That night, Britannica Online School Edition, our K-12 school site, was named “Best Education Reference or Search Service,” while our blog (the main one, not the one you’re reading now), took the top spot in the “Best Corporate Blog” category.

Naturally, we’re thrilled.

You can see a list of all of this year’s Codie Award winners here.  And if you haven’t been to the Britannica Blog, please take a look.

Hail to the Chief

Monday, May 19th, 2008

“The nation’s founders originally intended the presidency to be a narrowly restricted institution,” says the Encyclopaedia Britannica about the highest political office in the United States.

Those founders would, to say the least, be surprised if they could see what has happened to the presidency since then.

The office, whose occupant the article goes on to say is “arguably the most powerful elected official in the world,” has undergone significant changes since George Washington took the oath in 1789.  Today, as Americans prepare to elect the country’s 44th chief executive, you can get extensive background on the presidency and its history from Britannica, and, if you have a Web site of your own, provide those same resources to your readers with links to Britannica’s material.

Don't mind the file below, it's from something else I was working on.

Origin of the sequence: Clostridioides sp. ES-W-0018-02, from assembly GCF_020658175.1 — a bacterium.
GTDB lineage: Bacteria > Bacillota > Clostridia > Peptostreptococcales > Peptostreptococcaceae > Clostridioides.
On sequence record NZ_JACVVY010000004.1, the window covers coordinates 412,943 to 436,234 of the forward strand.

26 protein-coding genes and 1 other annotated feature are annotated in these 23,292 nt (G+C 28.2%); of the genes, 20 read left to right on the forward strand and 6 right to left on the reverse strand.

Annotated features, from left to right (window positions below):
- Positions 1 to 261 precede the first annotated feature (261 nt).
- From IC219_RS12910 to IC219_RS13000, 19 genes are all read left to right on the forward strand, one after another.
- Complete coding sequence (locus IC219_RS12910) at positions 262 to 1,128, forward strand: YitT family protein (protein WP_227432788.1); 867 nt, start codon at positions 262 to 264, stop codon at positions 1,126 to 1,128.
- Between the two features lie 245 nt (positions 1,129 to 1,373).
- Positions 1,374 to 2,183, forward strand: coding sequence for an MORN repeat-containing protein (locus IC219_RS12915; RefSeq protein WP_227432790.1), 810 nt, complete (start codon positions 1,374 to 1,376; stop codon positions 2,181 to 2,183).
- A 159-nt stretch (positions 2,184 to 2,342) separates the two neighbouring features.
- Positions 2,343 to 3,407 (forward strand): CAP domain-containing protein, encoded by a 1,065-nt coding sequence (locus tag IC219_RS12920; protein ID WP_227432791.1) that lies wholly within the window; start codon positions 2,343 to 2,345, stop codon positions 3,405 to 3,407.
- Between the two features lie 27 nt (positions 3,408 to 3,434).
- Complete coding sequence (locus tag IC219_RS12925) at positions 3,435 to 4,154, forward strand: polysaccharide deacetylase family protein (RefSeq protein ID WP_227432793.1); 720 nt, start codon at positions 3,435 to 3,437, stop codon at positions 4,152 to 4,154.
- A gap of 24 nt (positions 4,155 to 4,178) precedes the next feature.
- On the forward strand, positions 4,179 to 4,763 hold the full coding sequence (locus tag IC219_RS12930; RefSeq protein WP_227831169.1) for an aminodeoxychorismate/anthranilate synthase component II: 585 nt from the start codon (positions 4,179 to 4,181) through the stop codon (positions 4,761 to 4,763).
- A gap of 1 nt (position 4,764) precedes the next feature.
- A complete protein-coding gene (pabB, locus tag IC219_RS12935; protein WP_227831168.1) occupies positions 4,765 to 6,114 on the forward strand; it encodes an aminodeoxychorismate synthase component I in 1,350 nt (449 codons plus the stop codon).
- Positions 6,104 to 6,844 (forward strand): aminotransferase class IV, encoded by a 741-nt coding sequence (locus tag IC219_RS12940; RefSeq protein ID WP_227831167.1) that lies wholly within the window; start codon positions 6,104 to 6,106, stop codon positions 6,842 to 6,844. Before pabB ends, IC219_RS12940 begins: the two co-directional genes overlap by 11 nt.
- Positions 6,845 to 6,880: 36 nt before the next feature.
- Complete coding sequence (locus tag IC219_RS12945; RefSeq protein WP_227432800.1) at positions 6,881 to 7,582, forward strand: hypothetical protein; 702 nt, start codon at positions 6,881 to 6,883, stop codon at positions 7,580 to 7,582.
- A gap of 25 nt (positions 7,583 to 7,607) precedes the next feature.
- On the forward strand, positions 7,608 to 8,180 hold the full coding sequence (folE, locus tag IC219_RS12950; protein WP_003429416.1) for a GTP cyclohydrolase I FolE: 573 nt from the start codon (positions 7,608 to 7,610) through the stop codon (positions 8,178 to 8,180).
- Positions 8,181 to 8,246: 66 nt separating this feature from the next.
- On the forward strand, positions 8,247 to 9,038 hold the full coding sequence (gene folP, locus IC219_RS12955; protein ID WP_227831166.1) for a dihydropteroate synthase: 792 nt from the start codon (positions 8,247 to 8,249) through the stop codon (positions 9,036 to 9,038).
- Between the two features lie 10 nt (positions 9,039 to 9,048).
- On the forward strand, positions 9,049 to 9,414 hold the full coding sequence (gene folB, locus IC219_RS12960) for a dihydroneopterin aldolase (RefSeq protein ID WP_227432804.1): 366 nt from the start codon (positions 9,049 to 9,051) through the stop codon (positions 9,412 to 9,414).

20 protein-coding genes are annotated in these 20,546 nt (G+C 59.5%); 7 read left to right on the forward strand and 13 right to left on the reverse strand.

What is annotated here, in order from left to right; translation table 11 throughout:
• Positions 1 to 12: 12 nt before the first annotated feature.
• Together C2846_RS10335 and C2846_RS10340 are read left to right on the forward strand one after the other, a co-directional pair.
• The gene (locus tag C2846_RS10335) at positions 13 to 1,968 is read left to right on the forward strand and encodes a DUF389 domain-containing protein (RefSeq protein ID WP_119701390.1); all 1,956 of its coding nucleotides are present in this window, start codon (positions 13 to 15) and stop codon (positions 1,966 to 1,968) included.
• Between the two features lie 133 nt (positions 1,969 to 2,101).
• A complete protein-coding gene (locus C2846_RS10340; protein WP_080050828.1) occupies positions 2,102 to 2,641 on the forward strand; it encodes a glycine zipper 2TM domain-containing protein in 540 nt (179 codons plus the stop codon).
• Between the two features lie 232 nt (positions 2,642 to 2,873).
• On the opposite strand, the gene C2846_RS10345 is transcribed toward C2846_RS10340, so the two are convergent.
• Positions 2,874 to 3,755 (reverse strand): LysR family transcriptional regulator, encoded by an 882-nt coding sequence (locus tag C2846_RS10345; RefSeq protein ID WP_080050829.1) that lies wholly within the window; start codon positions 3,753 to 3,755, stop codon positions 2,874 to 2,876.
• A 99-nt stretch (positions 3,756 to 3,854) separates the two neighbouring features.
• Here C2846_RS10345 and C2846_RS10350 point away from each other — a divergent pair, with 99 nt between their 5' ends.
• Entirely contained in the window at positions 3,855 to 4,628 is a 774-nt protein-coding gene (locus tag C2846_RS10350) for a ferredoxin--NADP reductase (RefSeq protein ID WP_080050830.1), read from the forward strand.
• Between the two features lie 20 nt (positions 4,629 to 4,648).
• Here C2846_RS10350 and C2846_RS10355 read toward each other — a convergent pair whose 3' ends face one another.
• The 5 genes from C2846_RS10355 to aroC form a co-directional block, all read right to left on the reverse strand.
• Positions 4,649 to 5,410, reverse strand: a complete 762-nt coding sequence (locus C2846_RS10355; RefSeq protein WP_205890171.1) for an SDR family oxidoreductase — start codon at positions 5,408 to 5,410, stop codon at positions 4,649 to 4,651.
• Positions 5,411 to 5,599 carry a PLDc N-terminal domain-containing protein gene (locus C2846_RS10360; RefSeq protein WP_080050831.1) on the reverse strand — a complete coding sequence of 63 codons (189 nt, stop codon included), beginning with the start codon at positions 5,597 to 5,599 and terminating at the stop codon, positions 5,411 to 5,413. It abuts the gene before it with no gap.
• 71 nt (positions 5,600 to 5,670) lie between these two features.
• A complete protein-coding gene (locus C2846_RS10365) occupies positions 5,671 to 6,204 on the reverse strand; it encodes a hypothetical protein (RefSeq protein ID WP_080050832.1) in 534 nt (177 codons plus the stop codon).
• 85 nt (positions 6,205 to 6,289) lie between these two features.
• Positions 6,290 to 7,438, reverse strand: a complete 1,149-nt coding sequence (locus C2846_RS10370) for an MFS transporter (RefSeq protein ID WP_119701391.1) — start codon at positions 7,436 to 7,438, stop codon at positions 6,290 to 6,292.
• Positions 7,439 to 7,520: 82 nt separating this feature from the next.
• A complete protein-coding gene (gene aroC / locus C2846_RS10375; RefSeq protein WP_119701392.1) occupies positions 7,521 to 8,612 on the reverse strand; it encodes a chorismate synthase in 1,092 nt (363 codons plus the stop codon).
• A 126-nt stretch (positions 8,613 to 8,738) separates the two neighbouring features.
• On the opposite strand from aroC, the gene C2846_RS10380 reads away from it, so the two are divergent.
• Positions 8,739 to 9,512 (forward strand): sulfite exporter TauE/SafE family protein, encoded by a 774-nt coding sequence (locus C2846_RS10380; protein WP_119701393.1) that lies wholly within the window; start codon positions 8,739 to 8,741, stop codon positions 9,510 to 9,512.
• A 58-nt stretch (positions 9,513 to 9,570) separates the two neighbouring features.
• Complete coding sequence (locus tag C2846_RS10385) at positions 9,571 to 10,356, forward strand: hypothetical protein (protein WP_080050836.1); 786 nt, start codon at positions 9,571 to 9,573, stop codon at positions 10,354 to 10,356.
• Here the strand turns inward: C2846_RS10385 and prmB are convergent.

Highlights:    

You can link from your own site to any of these features, or download this widget, with a collection of Britannica articles on the presidency, and post it on your site.  Your visitors will be able to click on the links and access the articles in their entirety.  

A Man for All Seasons

Tuesday, May 13th, 2008

April would have been a good time to talk about Shakespeare, it being the month both of his birth and death, but, alas, April’s lease has expired. Fortunately, however, the Bard is never out of season, so for those of you who want to delve into the life and work of the great playwright and poet or read up on him in preparation for summer stock, here goes.

Britannica has an extensive article on Shakespeare that covers his life and work and place in literary history. It also takes up the intriguing question of whether Shakespeare actually wrote his own plays, a hot topic among these days. Principal contributors to the article Shakespeare scholars John Russell Brown, Terence John Bew Spencer, and David Bevington.